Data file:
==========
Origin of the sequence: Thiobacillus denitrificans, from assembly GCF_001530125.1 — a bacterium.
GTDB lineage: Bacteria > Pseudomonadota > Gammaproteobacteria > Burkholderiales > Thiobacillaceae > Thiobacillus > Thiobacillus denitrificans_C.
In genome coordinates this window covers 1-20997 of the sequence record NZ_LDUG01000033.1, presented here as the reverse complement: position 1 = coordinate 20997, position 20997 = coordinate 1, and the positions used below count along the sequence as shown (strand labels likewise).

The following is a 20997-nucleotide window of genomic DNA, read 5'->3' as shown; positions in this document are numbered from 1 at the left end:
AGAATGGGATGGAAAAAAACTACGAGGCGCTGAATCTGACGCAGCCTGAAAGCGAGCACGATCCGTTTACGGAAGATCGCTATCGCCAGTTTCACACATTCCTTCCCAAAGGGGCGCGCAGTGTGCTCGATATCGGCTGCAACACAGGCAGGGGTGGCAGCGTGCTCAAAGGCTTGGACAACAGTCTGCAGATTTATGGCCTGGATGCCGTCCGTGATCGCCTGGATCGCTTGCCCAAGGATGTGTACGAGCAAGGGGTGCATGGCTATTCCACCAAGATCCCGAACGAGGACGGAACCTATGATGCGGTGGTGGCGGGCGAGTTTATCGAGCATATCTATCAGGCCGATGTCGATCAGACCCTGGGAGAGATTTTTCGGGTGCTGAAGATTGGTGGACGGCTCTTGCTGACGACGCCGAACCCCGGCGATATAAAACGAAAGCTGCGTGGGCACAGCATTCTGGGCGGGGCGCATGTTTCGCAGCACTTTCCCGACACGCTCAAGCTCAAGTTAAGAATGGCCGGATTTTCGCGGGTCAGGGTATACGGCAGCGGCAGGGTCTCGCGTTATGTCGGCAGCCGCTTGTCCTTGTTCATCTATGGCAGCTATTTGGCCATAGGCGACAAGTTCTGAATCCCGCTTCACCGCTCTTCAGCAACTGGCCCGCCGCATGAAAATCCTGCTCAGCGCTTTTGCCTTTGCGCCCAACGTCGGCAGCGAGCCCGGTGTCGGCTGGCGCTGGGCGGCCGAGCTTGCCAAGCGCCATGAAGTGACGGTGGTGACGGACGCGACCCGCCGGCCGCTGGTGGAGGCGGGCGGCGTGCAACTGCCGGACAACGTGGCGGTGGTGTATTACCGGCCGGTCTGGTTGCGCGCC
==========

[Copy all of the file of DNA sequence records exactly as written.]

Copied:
Origin of the sequence: Thiobacillus denitrificans, from assembly GCF_001530125.1 — a bacterium.
GTDB lineage: Bacteria > Pseudomonadota > Gammaproteobacteria > Burkholderiales > Thiobacillaceae > Thiobacillus > Thiobacillus denitrificans_C.
In genome coordinates this window covers 1-20997 of the sequence record NZ_LDUG01000033.1, presented here as the reverse complement: position 1 = coordinate 20997, position 20997 = coordinate 1, and the positions used below count along the sequence as shown (strand labels likewise).

The following is a 20997-nucleotide window of genomic DNA, read 5'->3' as shown; positions in this document are numbered from 1 at the left end:
AGAATGGGATGGAAAAAAACTACGAGGCGCTGAATCTGACGCAGCCTGAAAGCGAGCACGATCCGTTTACGGAAGATCGCTATCGCCAGTTTCACACATTCCTTCCCAAAGGGGCGCGCAGTGTGCTCGATATCGGCTGCAACACAGGCAGGGGTGGCAGCGTGCTCAAAGGCTTGGACAACAGTCTGCAGATTTATGGCCTGGATGCCGTCCGTGATCGCCTGGATCGCTTGCCCAAGGATGTGTACGAGCAAGGGGTGCATGGCTATTCCACCAAGATCCCGAACGAGGACGGAACCTATGATGCGGTGGTGGCGGGCGAGTTTATCGAGCATATCTATCAGGCCGATGTCGATCAGACCCTGGGAGAGATTTTTCGGGTGCTGAAGATTGGTGGACGGCTCTTGCTGACGACGCCGAACCCCGGCGATATAAAACGAAAGCTGCGTGGGCACAGCATTCTGGGCGGGGCGCATGTTTCGCAGCACTTTCCCGACACGCTCAAGCTCAAGTTAAGAATGGCCGGATTTTCGCGGGTCAGGGTATACGGCAGCGGCAGGGTCTCGCGTTATGTCGGCAGCCGCTTGTCCTTGTTCATCTATGGCAGCTATTTGGCCATAGGCGACAAGTTCTGAATCCCGCTTCACCGCTCTTCAGCAACTGGCCCGCCGCATGAAAATCCTGCTCAGCGCTTTTGCCTTTGCGCCCAACGTCGGCAGCGAGCCCGGTGTCGGCTGGCGCTGGGCGGCCGAGCTTGCCAAGCGCCATGAAGTGACGGTGGTGACGGACGCGACCCGCCGGCCGCTGGTGGAGGCGGGCGGCGTGCAACTGCCGGACAACGTGGCGGTGGTGTATTACCGGCCGGTCTGGTTGCGCGCC